Thermal improvement of windows by low-emissivity blinds

Jan Hollan, TU Brno, Fac. of Civil Eng., Inst. of technol. of build. mat. & components;

Yvonna Gailly, Ecological Institute Veronica, Panská 9, 602 00 Brno, Czech Republic, yvonna.gailly at

1                       Abstract

Low-e blinds can improve old windows to a 2x or even 4x better standard. Including sophisticated low-e blinds into new windows is a complication, which is worth it. Large windows can be used without any problems with overheating or cold drafts, as they can be improved as needed. Thermography is being shown as an easy method to measure insulating properties in situ. See

2                       Introduction

Nighttime insulating properties of standard passive-house windows can hardly be much improved by common blinds. But there is a possibility to use low-e blinds, with aluminium surfaces. The only need is to prevent spoiling the aluminium by a paint. Any paint has emissivity near to 0.9, a clean aluminium below 0.10. By using aluminium with just a natural oxide layer, the radiative transfer can be reduced 10x.

3                       Rough considerations

Let’s consider a tight layer with an emissivity of 0.1 put between two uncoated glasses. The radiation transfer is reduced from the usual 4 W/m2K to about 0.5 W/m2K, making it small with respect to the transfer by air (about 2 W/m2K). An air-filled gap between two ordinary glasses has a thermal resistance of some 0.17 m2K/W. Dividing the gap by an aluminium layer means creating two gaps with conductivities of about 2.5 W/m2K each, i.e., getting a thermal resistance glass-to-glass of about 0.8 m2K/W. Installation of such a layer into an old double window means improving its U-value from some 2.7 W/m2K to some 1 W/m2K.

Outer shades are often made from aluminium, but from a painted one. When tight, they add just 0.17 m2K/W to the thermal resistance of window at most. If an outer shade would have a clean Al inner surface, it could add up to 0.4 m2K/W. a value interesting even for passive-house windows.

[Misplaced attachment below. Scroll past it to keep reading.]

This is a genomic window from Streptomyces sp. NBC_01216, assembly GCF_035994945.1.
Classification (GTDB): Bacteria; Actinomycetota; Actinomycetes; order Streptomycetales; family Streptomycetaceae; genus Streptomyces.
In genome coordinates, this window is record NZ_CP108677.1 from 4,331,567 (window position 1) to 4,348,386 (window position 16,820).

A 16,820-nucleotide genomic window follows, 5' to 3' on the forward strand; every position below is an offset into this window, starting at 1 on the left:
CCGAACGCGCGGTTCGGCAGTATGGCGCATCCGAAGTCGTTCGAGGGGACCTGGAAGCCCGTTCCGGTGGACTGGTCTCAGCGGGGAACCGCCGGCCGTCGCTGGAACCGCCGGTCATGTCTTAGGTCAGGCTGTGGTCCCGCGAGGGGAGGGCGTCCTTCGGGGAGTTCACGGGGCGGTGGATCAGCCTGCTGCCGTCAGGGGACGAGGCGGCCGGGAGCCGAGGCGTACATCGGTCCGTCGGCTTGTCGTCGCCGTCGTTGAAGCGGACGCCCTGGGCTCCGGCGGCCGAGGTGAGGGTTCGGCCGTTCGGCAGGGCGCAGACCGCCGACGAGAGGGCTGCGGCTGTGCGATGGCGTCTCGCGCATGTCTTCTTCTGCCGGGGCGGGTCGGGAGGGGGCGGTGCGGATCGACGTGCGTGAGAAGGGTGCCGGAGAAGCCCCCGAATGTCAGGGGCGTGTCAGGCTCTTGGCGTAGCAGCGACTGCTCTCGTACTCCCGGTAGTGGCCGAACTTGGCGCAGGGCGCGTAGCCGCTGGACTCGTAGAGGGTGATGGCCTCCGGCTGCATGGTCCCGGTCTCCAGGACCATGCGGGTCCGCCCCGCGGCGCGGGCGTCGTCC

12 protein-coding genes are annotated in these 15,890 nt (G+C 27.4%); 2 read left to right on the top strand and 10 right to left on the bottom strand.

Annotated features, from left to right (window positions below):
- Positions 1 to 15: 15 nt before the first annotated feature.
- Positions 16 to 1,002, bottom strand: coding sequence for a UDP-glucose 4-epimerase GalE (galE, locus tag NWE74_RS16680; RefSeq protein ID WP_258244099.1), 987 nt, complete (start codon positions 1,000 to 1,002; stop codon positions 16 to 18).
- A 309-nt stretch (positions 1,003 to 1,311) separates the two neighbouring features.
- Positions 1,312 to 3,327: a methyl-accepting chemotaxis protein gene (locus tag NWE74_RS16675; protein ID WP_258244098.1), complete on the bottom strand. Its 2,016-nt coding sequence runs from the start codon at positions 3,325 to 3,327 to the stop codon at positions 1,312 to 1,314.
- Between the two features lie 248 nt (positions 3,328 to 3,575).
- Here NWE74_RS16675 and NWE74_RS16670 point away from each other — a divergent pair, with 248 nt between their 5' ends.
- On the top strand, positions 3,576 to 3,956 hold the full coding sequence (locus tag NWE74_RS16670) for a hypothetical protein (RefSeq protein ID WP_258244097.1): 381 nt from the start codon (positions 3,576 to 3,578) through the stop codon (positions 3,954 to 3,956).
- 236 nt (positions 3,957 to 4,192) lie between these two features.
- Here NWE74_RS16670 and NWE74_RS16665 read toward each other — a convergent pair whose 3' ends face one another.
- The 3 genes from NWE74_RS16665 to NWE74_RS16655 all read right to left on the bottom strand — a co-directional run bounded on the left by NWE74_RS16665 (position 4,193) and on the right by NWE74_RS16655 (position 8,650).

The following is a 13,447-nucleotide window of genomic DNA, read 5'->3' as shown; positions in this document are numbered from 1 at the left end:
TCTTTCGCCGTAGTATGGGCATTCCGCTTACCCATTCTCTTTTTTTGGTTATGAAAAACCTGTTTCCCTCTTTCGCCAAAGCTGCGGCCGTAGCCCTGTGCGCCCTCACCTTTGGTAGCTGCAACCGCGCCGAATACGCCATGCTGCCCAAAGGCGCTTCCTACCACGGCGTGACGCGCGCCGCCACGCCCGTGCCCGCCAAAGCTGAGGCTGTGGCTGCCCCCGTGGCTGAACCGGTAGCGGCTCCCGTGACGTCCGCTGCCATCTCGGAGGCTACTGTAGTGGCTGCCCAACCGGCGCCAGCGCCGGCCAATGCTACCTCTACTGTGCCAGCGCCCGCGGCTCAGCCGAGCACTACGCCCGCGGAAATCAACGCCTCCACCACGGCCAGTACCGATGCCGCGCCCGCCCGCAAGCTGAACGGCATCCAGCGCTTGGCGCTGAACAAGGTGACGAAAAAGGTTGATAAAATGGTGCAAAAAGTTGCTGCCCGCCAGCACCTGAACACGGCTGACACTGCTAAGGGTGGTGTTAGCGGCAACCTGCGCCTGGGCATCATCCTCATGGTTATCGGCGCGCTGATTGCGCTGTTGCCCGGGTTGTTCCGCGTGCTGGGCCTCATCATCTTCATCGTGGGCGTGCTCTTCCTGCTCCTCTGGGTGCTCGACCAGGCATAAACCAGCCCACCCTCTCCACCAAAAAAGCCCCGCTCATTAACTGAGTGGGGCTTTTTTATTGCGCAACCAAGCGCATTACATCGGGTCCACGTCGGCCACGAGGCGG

4                       Verification

These values depend on the air-tightness. There exist blinds which are not tight at all. Assessing the true benefits of them is possible just through measurement. This can be done by thermography. Seeing is believing.

A flux through the window is roughly proportional to the temperature difference of a window pane and an unheated/uncooled reference piece of glass, being thermally insulated from the window and facing the same space. Adjacent windows have been compared this way. Direct assessment of thermal flux per one square metre of the glass has been made using a heated reference glass, thermally compensated from behind.

4.1               Roller shade

A roller shade has been installed into a traditional double window. Straight wooden sticks (of about 1.5 cm thickness) were mounted to the sides of the window box, at the interior side from the foil. A cold air in the exterior-side cavity pressed the foil to them making the shade tight. The outcome: the Al-covered foil improved the whole window more than twice, to value close to “U 1.0”. A nice feature is the remaining visual transparency of 3 %.

A second foil can be added. With a sacrifice that just 0.1 % of light will pass, we can get a window with U close to 0.6 at night (the daytime properties are good enough).

4.2               Venetian blind

We have installed such a blind in a window with a broad gap. The spoiled low-e property of the aluminium was restored by gluing a new Al foil onto the strips.

Surprisingly, the benefit of the closed blind at night was rather small. The insulation properties of the window improved not even by one third. Thermal flux through the window  corresponded to U of about 2.3. Seems that convection inside the window became a lot stronger. Nevertheless, even a mild improvement like that is of some interest.

5                       A novel standard

Our recommendation of an alternative passive-house window: a low-iron glass, a generous air gap with two roller blinds, and the best available low-e double pane with a coated surface at the interior glass. Solar gains can reach 0.7, night U-value 0.4. For the optimal performance in all circumstances, the blinds are to be driven by an automated system – an option which is not common yet.